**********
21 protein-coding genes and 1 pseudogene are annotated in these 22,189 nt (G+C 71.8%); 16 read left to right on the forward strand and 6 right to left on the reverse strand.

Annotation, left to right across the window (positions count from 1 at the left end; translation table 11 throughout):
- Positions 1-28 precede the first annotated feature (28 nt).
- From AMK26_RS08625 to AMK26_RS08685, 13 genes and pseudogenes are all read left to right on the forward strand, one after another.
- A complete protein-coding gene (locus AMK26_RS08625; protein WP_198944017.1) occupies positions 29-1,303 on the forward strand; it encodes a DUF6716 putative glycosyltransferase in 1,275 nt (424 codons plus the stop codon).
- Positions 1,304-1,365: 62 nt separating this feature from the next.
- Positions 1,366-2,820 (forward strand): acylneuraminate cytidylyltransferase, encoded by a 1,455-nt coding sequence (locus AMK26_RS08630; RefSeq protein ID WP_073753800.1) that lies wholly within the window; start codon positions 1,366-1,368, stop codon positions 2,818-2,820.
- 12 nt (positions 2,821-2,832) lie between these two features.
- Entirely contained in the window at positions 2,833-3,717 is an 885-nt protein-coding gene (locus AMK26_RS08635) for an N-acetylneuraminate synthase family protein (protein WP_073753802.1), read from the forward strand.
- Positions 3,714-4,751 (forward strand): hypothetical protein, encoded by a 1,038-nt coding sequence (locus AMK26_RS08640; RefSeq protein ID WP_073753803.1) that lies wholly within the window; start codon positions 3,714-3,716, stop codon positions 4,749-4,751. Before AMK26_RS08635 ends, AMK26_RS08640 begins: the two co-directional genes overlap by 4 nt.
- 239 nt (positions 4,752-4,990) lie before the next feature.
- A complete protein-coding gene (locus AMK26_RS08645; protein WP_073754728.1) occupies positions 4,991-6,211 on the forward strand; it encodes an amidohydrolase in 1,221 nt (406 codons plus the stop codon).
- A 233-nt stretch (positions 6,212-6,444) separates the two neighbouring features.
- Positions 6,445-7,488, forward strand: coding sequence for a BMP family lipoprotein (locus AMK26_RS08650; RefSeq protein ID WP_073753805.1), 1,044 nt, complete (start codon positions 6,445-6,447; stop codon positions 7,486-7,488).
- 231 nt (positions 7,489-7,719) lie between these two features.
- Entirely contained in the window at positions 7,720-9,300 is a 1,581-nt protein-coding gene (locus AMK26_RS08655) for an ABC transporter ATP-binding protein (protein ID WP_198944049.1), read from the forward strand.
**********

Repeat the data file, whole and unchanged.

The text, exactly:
21 protein-coding genes and 1 pseudogene are annotated in these 22,189 nt (G+C 71.8%); 16 read left to right on the forward strand and 6 right to left on the reverse strand.

Annotation, left to right across the window (positions count from 1 at the left end; translation table 11 throughout):
- Positions 1-28 precede the first annotated feature (28 nt).
- From AMK26_RS08625 to AMK26_RS08685, 13 genes and pseudogenes are all read left to right on the forward strand, one after another.
- A complete protein-coding gene (locus AMK26_RS08625; protein WP_198944017.1) occupies positions 29-1,303 on the forward strand; it encodes a DUF6716 putative glycosyltransferase in 1,275 nt (424 codons plus the stop codon).
- Positions 1,304-1,365: 62 nt separating this feature from the next.
- Positions 1,366-2,820 (forward strand): acylneuraminate cytidylyltransferase, encoded by a 1,455-nt coding sequence (locus AMK26_RS08630; RefSeq protein ID WP_073753800.1) that lies wholly within the window; start codon positions 1,366-1,368, stop codon positions 2,818-2,820.
- 12 nt (positions 2,821-2,832) lie between these two features.
- Entirely contained in the window at positions 2,833-3,717 is an 885-nt protein-coding gene (locus AMK26_RS08635) for an N-acetylneuraminate synthase family protein (protein WP_073753802.1), read from the forward strand.
- Positions 3,714-4,751 (forward strand): hypothetical protein, encoded by a 1,038-nt coding sequence (locus AMK26_RS08640; RefSeq protein ID WP_073753803.1) that lies wholly within the window; start codon positions 3,714-3,716, stop codon positions 4,749-4,751. Before AMK26_RS08635 ends, AMK26_RS08640 begins: the two co-directional genes overlap by 4 nt.
- 239 nt (positions 4,752-4,990) lie before the next feature.
- A complete protein-coding gene (locus AMK26_RS08645; protein WP_073754728.1) occupies positions 4,991-6,211 on the forward strand; it encodes an amidohydrolase in 1,221 nt (406 codons plus the stop codon).
- A 233-nt stretch (positions 6,212-6,444) separates the two neighbouring features.
- Positions 6,445-7,488, forward strand: coding sequence for a BMP family lipoprotein (locus AMK26_RS08650; RefSeq protein ID WP_073753805.1), 1,044 nt, complete (start codon positions 6,445-6,447; stop codon positions 7,486-7,488).
- 231 nt (positions 7,489-7,719) lie between these two features.
- Entirely contained in the window at positions 7,720-9,300 is a 1,581-nt protein-coding gene (locus AMK26_RS08655) for an ABC transporter ATP-binding protein (protein ID WP_198944049.1), read from the forward strand.